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How-To: Ford Battery-Apron Replacement
Here's a Quick Fix for one of the Mustang's Most Common Corrosion Areas.
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Classic Mustangs have always been cursed with rust and corrosion problems. The most notorious are cowl-vent leaks that result in floorpan and kick-panel rust-out, and the inner-fender apron under the hood where the battery sits. Because lead acid batteries contain sulfuric acid and emit corrosive fumes, they are especially hard on sheetmetal body parts like the inner fender and battery tray. In the past, we've shown how to replace the entire inner-fender assembly. But what if you don't want to replace the inner fender? It's best to keep the serial number intact, which is stamped into the inner fender. And sometimes it's just too much trouble to pull the fender and drill out all of those spot welds.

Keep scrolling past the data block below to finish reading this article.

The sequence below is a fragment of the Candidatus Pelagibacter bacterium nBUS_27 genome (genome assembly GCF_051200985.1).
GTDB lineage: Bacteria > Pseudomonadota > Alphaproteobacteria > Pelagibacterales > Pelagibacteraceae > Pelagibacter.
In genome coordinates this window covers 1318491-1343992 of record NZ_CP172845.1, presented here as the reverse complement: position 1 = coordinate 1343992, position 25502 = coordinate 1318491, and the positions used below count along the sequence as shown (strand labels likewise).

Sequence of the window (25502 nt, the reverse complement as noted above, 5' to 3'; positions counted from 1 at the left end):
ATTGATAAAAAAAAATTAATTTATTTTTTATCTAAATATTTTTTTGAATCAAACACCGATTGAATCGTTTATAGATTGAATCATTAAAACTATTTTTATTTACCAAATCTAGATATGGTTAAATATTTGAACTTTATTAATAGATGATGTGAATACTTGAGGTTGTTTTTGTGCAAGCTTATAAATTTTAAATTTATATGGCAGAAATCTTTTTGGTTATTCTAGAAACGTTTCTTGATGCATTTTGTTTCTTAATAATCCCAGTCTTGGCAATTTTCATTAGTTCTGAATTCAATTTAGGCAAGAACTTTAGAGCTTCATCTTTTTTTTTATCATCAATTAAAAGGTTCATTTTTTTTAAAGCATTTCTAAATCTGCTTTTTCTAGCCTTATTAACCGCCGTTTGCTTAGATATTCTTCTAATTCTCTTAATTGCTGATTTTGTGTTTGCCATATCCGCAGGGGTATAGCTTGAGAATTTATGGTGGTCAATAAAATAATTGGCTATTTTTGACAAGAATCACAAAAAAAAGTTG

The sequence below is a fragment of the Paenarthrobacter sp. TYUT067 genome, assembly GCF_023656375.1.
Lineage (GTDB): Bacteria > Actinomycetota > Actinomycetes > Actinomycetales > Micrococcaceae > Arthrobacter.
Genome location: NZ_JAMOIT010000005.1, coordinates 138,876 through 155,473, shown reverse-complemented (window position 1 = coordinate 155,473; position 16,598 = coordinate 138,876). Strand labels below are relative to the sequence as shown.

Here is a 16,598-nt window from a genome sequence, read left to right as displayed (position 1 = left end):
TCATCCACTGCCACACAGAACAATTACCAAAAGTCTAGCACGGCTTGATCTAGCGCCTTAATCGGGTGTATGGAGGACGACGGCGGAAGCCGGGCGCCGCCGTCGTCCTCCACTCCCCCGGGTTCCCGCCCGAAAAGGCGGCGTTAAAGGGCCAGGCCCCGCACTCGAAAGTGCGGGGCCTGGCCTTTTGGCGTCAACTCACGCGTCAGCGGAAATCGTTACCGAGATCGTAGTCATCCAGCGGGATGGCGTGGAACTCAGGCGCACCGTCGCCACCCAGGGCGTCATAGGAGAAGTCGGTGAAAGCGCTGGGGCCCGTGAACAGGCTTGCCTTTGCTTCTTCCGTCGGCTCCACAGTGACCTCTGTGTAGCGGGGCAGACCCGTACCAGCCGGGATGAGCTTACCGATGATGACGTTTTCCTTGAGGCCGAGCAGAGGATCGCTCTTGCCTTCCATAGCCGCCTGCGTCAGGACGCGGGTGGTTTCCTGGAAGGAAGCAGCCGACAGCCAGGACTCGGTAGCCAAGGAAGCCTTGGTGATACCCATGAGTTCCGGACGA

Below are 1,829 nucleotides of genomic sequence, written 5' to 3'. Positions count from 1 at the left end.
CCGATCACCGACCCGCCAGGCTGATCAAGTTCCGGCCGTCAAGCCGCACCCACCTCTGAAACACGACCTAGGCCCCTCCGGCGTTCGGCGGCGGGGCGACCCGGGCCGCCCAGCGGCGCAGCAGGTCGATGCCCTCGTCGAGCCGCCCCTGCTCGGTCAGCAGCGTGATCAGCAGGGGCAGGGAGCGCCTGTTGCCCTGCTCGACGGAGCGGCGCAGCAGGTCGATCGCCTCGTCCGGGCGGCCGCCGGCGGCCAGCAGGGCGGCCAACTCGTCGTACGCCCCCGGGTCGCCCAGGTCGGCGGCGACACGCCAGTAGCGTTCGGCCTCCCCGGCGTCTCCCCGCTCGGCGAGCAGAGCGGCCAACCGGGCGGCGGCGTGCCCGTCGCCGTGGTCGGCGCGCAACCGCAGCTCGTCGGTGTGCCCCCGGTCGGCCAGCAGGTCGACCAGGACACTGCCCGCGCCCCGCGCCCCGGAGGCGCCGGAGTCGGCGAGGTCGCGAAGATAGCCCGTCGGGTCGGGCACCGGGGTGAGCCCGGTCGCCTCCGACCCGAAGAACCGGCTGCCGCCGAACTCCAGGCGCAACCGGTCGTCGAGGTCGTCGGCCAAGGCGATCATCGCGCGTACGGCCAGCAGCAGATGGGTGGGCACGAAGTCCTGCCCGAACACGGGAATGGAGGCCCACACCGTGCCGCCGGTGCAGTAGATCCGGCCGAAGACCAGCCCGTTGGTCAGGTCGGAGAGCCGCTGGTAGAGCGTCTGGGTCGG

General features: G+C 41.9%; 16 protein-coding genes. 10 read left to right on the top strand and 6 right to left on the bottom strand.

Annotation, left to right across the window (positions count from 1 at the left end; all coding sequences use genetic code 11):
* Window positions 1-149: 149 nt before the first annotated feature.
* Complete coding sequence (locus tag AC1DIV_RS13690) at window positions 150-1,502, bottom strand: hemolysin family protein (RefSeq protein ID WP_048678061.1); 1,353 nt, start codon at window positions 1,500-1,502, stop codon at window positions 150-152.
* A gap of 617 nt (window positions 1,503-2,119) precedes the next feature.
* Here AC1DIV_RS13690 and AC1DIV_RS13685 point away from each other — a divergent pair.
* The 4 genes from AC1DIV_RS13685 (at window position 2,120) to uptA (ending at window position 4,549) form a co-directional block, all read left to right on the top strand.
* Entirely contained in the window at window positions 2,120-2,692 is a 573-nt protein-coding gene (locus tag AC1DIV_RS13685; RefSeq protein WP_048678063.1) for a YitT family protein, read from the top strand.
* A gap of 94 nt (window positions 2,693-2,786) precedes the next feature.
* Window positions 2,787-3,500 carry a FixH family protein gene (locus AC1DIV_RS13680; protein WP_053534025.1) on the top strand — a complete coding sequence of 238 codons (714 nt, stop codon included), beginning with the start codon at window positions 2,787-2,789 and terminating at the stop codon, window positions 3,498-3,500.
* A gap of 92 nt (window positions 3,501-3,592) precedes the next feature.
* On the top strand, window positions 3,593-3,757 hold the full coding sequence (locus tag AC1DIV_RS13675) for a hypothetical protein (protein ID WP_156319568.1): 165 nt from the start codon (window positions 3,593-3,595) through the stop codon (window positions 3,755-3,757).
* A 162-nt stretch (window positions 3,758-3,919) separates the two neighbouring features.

We visited the Northwest Pony Shoppe in Snohomish, Washington, just outside Seattle, to see how they correct battery-apron woes without major surgery. This is an easy fix for anyone who knows how to weld. And, if it's too much for your talents and abilities, this job can be done by your favorite autobody shop.
We're going to show you how to patch the inner fender. It won't look like a patch, and you'll save time and money in the process. For our repair, Mustangs Plus provided a new right-front inner fender, which is made of the same heavy-gauge steel as original equipment.